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anyone do any metal casting or smithing?

Discussion in 'Off Topic' started by Kevinkris, Oct 16, 2013.

  1. Kevinkris

    Kevinkris Aloha Well-Known Member

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    so ive been beating around the idea of getting into a bit of metal smithing for fun and i built myself a pit foundry. i fired it up today using just some dried wood i have stacked in the back yard and by my estimate i managed to get the temperature up to around 1400 degrees (conservative estimate) ; this is considering the glow of the steel i placed inside. because im only interested in casting copper and bronze right now its still not hot enough for that.

    with that said i can get to my question. i know that i can get it hotter just by using charcoal instead of wood but will it increase it to the 2000 degrees i will need to get it to melt and the excess i will need for casting? or will i need to consider better insulating materials?
     
  2. Redcap

    Redcap Lewis County, WA Well-Known Member

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    I have a little Johnson 900 furnace and do a little casting on occasion. I'm afraid I have no suggestions for the way you are doing it, though I have done aluminum with a good rocket stove.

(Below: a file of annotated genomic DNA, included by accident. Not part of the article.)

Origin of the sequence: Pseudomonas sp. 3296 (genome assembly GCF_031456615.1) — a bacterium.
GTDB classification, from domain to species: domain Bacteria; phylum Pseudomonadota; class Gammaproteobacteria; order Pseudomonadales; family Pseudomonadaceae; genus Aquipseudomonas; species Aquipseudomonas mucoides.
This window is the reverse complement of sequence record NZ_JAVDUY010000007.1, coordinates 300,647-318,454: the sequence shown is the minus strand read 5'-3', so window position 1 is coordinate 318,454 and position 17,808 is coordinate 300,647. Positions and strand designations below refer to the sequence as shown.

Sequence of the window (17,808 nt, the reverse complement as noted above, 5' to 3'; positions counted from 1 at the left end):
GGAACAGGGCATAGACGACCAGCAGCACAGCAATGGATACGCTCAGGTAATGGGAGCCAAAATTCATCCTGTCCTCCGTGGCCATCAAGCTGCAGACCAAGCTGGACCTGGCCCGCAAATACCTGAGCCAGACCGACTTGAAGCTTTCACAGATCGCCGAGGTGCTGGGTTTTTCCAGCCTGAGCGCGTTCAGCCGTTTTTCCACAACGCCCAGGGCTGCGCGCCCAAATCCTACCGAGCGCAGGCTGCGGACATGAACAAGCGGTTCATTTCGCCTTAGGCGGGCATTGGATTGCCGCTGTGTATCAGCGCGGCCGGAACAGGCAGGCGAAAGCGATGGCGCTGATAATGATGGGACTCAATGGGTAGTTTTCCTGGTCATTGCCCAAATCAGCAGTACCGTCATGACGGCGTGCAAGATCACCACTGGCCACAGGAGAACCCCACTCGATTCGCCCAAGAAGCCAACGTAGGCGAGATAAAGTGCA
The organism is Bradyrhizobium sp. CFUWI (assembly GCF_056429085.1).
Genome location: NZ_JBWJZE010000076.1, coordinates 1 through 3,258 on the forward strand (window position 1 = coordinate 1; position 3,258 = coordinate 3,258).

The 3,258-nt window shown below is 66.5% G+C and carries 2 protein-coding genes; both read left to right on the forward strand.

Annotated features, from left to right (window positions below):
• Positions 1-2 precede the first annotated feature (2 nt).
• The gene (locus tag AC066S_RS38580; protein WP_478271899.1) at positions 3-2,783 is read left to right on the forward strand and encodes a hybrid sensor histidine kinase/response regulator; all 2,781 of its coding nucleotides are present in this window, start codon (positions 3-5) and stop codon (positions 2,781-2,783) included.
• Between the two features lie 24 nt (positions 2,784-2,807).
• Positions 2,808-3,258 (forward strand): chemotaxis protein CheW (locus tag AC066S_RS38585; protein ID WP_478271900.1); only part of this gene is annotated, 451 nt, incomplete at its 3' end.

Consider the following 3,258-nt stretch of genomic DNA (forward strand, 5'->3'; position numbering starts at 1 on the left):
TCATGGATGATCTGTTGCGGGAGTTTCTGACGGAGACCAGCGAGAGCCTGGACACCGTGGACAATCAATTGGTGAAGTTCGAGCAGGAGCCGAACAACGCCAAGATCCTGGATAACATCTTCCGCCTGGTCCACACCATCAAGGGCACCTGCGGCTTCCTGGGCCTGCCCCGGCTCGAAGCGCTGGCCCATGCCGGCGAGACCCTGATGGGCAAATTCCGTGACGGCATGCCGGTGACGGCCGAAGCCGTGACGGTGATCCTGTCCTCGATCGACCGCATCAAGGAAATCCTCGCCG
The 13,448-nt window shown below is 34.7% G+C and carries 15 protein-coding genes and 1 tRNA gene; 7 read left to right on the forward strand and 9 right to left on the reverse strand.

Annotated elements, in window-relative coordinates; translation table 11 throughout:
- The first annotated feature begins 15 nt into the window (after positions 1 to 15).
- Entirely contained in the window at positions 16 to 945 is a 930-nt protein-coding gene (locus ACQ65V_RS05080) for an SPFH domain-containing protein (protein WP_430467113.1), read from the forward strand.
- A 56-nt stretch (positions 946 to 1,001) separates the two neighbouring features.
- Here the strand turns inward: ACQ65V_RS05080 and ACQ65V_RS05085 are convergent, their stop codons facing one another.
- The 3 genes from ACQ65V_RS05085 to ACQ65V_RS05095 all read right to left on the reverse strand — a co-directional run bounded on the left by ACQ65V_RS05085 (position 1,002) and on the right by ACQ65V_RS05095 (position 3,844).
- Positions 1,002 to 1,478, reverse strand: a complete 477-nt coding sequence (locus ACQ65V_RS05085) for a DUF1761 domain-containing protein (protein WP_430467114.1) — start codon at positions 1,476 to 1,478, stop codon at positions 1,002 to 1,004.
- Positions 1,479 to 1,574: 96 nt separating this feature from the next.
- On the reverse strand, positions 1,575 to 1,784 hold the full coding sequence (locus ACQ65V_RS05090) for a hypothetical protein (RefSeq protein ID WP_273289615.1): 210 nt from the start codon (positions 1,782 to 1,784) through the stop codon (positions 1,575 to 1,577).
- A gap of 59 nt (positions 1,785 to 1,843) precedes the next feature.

3. Swedish K

    Swedish K SW Washington Moderator Staff Member

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    just out of curiosity - have you tried coal? don't even know where you can get it around here but remember back in the 80s in CO we would go pick up a trash can full of coal and add a lump to the fire in the wood burning stove - burned much hotter and lasted longer than the wood.

    Oh - and you can irritate the "environmentalists" while you are at it....
     
  4. Kevinkris

    Kevinkris Aloha Well-Known Member

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    i understand coal to be the best for doing it but with the proper kiln you can smelt iron with charcoal, i wouldnt even know where to get any coal. i guess i could use the magical google machine to locate some though. i have only fired it up once at this point and i could have used some of the charcoal i have to try it out but i buy the higher priced stuff for the grill and i didnt want to burn it just to try out a hole i lined with blocks, earth and ash :laugh:. i think for a first attempt it did well and if i had let it burn for about 30 min longer i may have reached about 1800 degrees (which is still not hot enough) but i didnt want to use up all of my fire wood just yet either.

    i think this weekend ill give it a shot with some charcoal to see how it goes with a longer burn and i think it may work but im still a little skeptical. being a pit furnace means i will have to let it burn a bit longer to get the higher temps because of convection but the ground i made it in stays dryer that most of the lawn too. i think i will be starting out with simple things like broad heads and small knives before i make any bigger attempts so it if works with charcoal it will be good enough for a while. im mostly just trying to see if anyone here has any experience with copper or bronze smelting so i wont have to join another forum for some tips.